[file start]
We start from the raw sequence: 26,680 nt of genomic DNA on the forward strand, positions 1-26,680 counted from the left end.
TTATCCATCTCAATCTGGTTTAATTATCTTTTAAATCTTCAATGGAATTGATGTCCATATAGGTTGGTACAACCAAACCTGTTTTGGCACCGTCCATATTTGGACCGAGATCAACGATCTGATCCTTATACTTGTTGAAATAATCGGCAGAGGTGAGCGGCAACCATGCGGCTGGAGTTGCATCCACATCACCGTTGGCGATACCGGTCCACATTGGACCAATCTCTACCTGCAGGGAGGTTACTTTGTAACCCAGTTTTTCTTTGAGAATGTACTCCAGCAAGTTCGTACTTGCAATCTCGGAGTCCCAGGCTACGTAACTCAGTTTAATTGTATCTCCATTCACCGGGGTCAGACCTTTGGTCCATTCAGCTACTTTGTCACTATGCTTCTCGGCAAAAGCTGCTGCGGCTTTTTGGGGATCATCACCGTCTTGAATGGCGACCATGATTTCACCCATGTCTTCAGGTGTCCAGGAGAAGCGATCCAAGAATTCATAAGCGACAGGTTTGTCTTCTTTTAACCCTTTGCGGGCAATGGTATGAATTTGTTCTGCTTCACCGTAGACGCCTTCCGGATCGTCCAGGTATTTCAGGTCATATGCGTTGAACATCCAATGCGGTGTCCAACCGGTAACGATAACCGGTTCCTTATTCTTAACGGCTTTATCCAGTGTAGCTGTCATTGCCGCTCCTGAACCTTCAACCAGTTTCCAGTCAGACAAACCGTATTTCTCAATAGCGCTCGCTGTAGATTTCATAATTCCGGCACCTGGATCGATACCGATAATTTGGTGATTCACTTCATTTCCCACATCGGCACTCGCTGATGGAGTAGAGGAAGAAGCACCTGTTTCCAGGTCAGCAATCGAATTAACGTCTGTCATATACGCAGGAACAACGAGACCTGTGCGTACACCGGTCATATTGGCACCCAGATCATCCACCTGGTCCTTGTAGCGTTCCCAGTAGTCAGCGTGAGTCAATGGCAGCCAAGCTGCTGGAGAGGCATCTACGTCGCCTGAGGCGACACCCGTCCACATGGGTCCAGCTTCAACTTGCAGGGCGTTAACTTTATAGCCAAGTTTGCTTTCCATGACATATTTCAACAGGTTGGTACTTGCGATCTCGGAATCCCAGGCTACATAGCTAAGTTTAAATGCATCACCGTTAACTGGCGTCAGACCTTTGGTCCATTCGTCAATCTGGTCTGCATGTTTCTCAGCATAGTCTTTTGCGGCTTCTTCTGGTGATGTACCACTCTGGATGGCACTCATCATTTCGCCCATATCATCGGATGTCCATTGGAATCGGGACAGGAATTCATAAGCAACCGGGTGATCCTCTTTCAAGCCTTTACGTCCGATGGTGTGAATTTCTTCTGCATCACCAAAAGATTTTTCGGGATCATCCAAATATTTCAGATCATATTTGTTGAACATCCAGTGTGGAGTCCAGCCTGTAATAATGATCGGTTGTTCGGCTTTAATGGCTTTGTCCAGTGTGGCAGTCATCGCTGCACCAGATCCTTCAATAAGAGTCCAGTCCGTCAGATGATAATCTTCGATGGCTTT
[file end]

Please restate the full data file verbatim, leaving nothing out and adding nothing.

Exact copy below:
We start from the raw sequence: 26,680 nt of genomic DNA on the forward strand, positions 1-26,680 counted from the left end.
TTATCCATCTCAATCTGGTTTAATTATCTTTTAAATCTTCAATGGAATTGATGTCCATATAGGTTGGTACAACCAAACCTGTTTTGGCACCGTCCATATTTGGACCGAGATCAACGATCTGATCCTTATACTTGTTGAAATAATCGGCAGAGGTGAGCGGCAACCATGCGGCTGGAGTTGCATCCACATCACCGTTGGCGATACCGGTCCACATTGGACCAATCTCTACCTGCAGGGAGGTTACTTTGTAACCCAGTTTTTCTTTGAGAATGTACTCCAGCAAGTTCGTACTTGCAATCTCGGAGTCCCAGGCTACGTAACTCAGTTTAATTGTATCTCCATTCACCGGGGTCAGACCTTTGGTCCATTCAGCTACTTTGTCACTATGCTTCTCGGCAAAAGCTGCTGCGGCTTTTTGGGGATCATCACCGTCTTGAATGGCGACCATGATTTCACCCATGTCTTCAGGTGTCCAGGAGAAGCGATCCAAGAATTCATAAGCGACAGGTTTGTCTTCTTTTAACCCTTTGCGGGCAATGGTATGAATTTGTTCTGCTTCACCGTAGACGCCTTCCGGATCGTCCAGGTATTTCAGGTCATATGCGTTGAACATCCAATGCGGTGTCCAACCGGTAACGATAACCGGTTCCTTATTCTTAACGGCTTTATCCAGTGTAGCTGTCATTGCCGCTCCTGAACCTTCAACCAGTTTCCAGTCAGACAAACCGTATTTCTCAATAGCGCTCGCTGTAGATTTCATAATTCCGGCACCTGGATCGATACCGATAATTTGGTGATTCACTTCATTTCCCACATCGGCACTCGCTGATGGAGTAGAGGAAGAAGCACCTGTTTCCAGGTCAGCAATCGAATTAACGTCTGTCATATACGCAGGAACAACGAGACCTGTGCGTACACCGGTCATATTGGCACCCAGATCATCCACCTGGTCCTTGTAGCGTTCCCAGTAGTCAGCGTGAGTCAATGGCAGCCAAGCTGCTGGAGAGGCATCTACGTCGCCTGAGGCGACACCCGTCCACATGGGTCCAGCTTCAACTTGCAGGGCGTTAACTTTATAGCCAAGTTTGCTTTCCATGACATATTTCAACAGGTTGGTACTTGCGATCTCGGAATCCCAGGCTACATAGCTAAGTTTAAATGCATCACCGTTAACTGGCGTCAGACCTTTGGTCCATTCGTCAATCTGGTCTGCATGTTTCTCAGCATAGTCTTTTGCGGCTTCTTCTGGTGATGTACCACTCTGGATGGCACTCATCATTTCGCCCATATCATCGGATGTCCATTGGAATCGGGACAGGAATTCATAAGCAACCGGGTGATCCTCTTTCAAGCCTTTACGTCCGATGGTGTGAATTTCTTCTGCATCACCAAAAGATTTTTCGGGATCATCCAAATATTTCAGATCATATTTGTTGAACATCCAGTGTGGAGTCCAGCCTGTAATAATGATCGGTTGTTCGGCTTTAATGGCTTTGTCCAGTGTGGCAGTCATCGCTGCACCAGATCCTTCAATAAGAGTCCAGTCCGTCAGATGATAATCTTCGATGGCTTT